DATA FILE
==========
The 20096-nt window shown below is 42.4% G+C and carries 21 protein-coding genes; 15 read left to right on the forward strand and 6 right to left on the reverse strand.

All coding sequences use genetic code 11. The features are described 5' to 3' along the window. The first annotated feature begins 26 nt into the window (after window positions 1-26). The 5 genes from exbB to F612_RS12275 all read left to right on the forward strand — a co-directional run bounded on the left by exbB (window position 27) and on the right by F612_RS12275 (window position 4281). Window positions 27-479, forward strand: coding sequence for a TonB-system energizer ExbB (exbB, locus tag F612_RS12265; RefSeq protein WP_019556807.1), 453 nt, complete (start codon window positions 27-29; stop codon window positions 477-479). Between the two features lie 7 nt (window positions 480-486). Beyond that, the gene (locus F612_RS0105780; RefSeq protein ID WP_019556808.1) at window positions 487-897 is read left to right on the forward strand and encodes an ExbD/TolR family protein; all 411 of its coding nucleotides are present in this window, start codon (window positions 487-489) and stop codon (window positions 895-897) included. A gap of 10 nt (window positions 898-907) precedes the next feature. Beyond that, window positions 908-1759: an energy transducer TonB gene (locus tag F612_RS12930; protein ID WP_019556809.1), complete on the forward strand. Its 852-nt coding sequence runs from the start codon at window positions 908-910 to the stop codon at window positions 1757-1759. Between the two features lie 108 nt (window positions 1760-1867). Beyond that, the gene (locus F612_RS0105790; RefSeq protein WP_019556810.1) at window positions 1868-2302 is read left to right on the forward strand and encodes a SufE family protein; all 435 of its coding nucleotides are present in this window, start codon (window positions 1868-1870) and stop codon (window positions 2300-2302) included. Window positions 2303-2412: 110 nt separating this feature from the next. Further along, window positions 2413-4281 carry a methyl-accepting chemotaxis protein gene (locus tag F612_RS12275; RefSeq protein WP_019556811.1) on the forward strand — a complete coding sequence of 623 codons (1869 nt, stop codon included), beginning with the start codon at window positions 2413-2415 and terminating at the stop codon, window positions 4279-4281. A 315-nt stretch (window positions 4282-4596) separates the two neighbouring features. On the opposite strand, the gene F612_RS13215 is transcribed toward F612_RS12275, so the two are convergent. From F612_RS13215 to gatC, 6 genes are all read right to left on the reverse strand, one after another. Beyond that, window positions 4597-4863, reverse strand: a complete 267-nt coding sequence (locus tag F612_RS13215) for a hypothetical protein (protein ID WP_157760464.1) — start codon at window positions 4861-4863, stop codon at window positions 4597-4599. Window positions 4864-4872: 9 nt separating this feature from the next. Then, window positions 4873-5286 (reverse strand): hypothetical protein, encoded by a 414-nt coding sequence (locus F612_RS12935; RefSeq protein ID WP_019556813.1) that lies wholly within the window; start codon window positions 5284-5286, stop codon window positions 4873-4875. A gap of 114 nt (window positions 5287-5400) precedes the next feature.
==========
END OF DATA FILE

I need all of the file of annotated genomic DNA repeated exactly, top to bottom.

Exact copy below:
The 20096-nt window shown below is 42.4% G+C and carries 21 protein-coding genes; 15 read left to right on the forward strand and 6 right to left on the reverse strand.

All coding sequences use genetic code 11. The features are described 5' to 3' along the window. The first annotated feature begins 26 nt into the window (after window positions 1-26). The 5 genes from exbB to F612_RS12275 all read left to right on the forward strand — a co-directional run bounded on the left by exbB (window position 27) and on the right by F612_RS12275 (window position 4281). Window positions 27-479, forward strand: coding sequence for a TonB-system energizer ExbB (exbB, locus tag F612_RS12265; RefSeq protein WP_019556807.1), 453 nt, complete (start codon window positions 27-29; stop codon window positions 477-479). Between the two features lie 7 nt (window positions 480-486). Beyond that, the gene (locus F612_RS0105780; RefSeq protein ID WP_019556808.1) at window positions 487-897 is read left to right on the forward strand and encodes an ExbD/TolR family protein; all 411 of its coding nucleotides are present in this window, start codon (window positions 487-489) and stop codon (window positions 895-897) included. A gap of 10 nt (window positions 898-907) precedes the next feature. Beyond that, window positions 908-1759: an energy transducer TonB gene (locus tag F612_RS12930; protein ID WP_019556809.1), complete on the forward strand. Its 852-nt coding sequence runs from the start codon at window positions 908-910 to the stop codon at window positions 1757-1759. Between the two features lie 108 nt (window positions 1760-1867). Beyond that, the gene (locus F612_RS0105790; RefSeq protein WP_019556810.1) at window positions 1868-2302 is read left to right on the forward strand and encodes a SufE family protein; all 435 of its coding nucleotides are present in this window, start codon (window positions 1868-1870) and stop codon (window positions 2300-2302) included. Window positions 2303-2412: 110 nt separating this feature from the next. Further along, window positions 2413-4281 carry a methyl-accepting chemotaxis protein gene (locus tag F612_RS12275; RefSeq protein WP_019556811.1) on the forward strand — a complete coding sequence of 623 codons (1869 nt, stop codon included), beginning with the start codon at window positions 2413-2415 and terminating at the stop codon, window positions 4279-4281. A 315-nt stretch (window positions 4282-4596) separates the two neighbouring features. On the opposite strand, the gene F612_RS13215 is transcribed toward F612_RS12275, so the two are convergent. From F612_RS13215 to gatC, 6 genes are all read right to left on the reverse strand, one after another. Beyond that, window positions 4597-4863, reverse strand: a complete 267-nt coding sequence (locus tag F612_RS13215) for a hypothetical protein (protein ID WP_157760464.1) — start codon at window positions 4861-4863, stop codon at window positions 4597-4599. Window positions 4864-4872: 9 nt separating this feature from the next. Then, window positions 4873-5286 (reverse strand): hypothetical protein, encoded by a 414-nt coding sequence (locus F612_RS12935; RefSeq protein ID WP_019556813.1) that lies wholly within the window; start codon window positions 5284-5286, stop codon window positions 4873-4875. A gap of 114 nt (window positions 5287-5400) precedes the next feature.